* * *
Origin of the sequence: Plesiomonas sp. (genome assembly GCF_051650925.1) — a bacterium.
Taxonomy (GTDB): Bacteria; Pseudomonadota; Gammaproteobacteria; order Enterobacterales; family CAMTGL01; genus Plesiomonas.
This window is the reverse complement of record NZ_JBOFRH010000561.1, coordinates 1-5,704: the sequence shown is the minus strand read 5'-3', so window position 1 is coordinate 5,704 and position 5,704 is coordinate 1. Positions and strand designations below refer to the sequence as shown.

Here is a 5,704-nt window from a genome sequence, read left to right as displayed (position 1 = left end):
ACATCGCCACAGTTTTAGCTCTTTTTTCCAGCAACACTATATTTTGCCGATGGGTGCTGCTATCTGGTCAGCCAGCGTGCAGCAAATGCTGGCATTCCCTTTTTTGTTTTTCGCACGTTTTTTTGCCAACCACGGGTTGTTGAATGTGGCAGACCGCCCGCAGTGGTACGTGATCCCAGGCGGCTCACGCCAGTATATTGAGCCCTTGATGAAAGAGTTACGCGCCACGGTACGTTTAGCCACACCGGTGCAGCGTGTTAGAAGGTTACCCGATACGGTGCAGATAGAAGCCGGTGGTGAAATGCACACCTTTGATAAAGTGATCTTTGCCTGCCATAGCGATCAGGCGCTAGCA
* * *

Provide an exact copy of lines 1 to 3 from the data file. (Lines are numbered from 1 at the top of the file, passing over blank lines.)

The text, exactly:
Origin of the sequence: Plesiomonas sp. (genome assembly GCF_051650925.1) — a bacterium.
Taxonomy (GTDB): Bacteria; Pseudomonadota; Gammaproteobacteria; order Enterobacterales; family CAMTGL01; genus Plesiomonas.
This window is the reverse complement of record NZ_JBOFRH010000561.1, coordinates 1-5,704: the sequence shown is the minus strand read 5'-3', so window position 1 is coordinate 5,704 and position 5,704 is coordinate 1. Positions and strand designations below refer to the sequence as shown.